To gain access, the man would tell some customers that he needed to add his email to their account to perform necessary maintenance. However, the U.S. Attorney also alleged that he would surreptitiously add his email address to some customers’ accounts without the customers’ knowledge.

Adding to the seriousness of the case is the fact that the man selectively chose women he found to be attractive. The evidence suggested that he accessed more than 200 customers’ accounts, viewing the videos more than 9,500 times. In a subsequent plea agreement, the man admitted he watched videos of naked women and couples having sex for his own sexual gratification.

Ultimately, the man was charged with several counts of computer fraud and, as a result, he faced up to five years in prison. Rather than take the case to trial, the security technician entered a guilty plea, after which he received a slightly mitigated sentence of 52 months incarceration.

Defending Against Cybersecurity Crimes Brought Under the Computer Fraud and Abuse Act

Given the all-encompassing nature of the CFAA, there are many defenses to these crimes. However, on the other hand, no single defense applies to each case. Some of the most common defense strategies to allegations of cybercrime include the following:

Challenging the Government’s Claim Access Was Unauthorized

To be convicted of a CFAA offense, federal prosecutors must establish beyond a reasonable doubt that access to the computer at issue was unauthorized. However, even those who are granted some access to a computer can exceed their permitted authorization, bringing their conduct within the scope of the CFAA. That said, in some cybercrime prosecutions, the government’s evidence of unauthorized use may be circumstantial, allowing a defendant to challenge this necessary element.

Offering an Innocent Explanation for Seemingly Unauthorized Access

Every subsection of the CFAA requires a person to act with some form of knowledge or intent. Of course, the knowledge and intent requirements vary somewhat between subsections. However, providing an innocent explanation for what initially may seem to be unauthorized access can be a defense to charges under the CFAA. Depending on the situation, even successfully proving a lack of criminal intent to one aspect of an offense may not wholly absolve a defendant of liability. However, such a defense may result in less serious charges or convince federal prosecutors to offer a more favorable plea agreement.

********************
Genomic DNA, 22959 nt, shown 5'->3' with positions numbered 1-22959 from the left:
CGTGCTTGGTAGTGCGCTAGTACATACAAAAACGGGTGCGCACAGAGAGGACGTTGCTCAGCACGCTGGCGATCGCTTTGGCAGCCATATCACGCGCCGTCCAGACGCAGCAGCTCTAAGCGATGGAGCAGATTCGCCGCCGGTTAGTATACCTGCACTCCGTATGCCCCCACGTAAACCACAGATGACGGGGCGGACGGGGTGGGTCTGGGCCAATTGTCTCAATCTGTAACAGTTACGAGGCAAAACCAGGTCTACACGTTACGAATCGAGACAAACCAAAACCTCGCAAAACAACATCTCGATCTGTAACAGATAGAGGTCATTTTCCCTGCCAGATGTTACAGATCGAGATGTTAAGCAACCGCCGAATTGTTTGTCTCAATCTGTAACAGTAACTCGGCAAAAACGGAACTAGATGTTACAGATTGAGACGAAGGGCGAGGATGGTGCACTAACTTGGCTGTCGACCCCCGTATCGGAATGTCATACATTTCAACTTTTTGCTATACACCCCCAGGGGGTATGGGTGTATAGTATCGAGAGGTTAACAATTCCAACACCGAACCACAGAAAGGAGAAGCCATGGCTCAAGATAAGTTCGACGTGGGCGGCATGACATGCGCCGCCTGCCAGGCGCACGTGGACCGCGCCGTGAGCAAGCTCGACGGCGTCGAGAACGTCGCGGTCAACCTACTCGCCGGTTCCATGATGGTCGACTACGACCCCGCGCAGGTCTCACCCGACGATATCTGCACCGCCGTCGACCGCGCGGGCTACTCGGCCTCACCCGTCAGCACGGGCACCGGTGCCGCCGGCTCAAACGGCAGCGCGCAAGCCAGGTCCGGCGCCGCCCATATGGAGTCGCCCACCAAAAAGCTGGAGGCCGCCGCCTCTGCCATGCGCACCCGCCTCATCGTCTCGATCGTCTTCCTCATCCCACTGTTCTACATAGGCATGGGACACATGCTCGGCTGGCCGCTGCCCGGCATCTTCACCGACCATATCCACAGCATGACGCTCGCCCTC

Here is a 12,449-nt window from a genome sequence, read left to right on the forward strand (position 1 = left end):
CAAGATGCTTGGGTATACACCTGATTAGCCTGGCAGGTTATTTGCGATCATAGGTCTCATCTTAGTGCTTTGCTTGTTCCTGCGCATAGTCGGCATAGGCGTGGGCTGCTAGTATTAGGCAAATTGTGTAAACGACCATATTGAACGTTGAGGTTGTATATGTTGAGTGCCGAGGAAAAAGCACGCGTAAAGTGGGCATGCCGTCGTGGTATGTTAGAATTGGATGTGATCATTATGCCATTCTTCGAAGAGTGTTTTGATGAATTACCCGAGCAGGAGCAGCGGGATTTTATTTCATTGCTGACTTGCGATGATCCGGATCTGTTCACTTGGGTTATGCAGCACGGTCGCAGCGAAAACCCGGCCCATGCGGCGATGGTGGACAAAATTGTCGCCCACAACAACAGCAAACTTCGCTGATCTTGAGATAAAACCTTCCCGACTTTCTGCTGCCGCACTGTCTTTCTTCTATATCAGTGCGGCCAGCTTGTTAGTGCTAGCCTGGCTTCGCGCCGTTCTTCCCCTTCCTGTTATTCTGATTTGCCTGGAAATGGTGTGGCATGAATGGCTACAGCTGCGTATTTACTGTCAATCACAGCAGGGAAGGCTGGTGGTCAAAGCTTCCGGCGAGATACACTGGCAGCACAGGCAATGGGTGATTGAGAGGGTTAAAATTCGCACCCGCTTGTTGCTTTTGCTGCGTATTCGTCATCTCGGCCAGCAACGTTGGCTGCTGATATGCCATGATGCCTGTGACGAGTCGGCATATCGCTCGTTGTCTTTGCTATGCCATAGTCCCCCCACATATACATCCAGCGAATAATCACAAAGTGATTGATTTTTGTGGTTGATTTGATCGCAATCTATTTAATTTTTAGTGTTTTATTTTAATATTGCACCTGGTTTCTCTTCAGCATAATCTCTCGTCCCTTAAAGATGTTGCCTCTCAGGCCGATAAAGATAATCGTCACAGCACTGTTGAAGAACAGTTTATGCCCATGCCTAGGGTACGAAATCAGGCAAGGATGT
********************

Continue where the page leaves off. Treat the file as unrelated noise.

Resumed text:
Challenging the “Protected” Nature of a Computer

The CFAA outlines what constitutes a “protected computer.” More specifically, a protected computer is one that meets one of the following criteria:

  • Exclusively for the use of the federal government;
  • Exclusively for the use of financial institutions;
  • Used in or affecting interstate or foreign commerce or communication; and
  • Used as part of a voting system.

While some offenses will be difficult to challenge based on the protected nature of a computer, there can be some gray areas in many cases.

Challenging the “Access” Element

Several of the subsections of the CFAA require the government to prove the defendant accessed a protected computer. However, proving that a defendant obtained information through unauthorized access of a protected computer can be challenging for federal prosecutors. For example, if the information was available through other sources, prosecutors may not be able to prove beyond a reasonable doubt that the defendant obtained the information from a protected source.

Dr. Nick Oberheiden, a cybercrime defense attorney, explains,

Few federal statutes are as broadly phrased as the CFAA. Federal prosecutors know this and use the CFAA as a way to prosecute all types of crimes that may otherwise remain in state court. When a case is brought in federal court, defendants face enhanced punishments. Additionally, federal prosecutors are typically highly experienced attorneys who possess advanced knowledge of the crimes they prosecute, making it harder to defend against the allegations. The result is that many defendants facing allegations under the CFAA find themselves overwhelmed by the resources and skills of federal prosecutors.

Cybercrimes affect hundreds of thousands of Americans each year, making this an issue of national importance for federal prosecutors. And given the harsh penalties that come along with a conviction under the CFAA, as well as the complexity of these cases, anyone facing a cybercrime investigation should reach out to an experienced cybercrime defense lawyer for immediate assistance.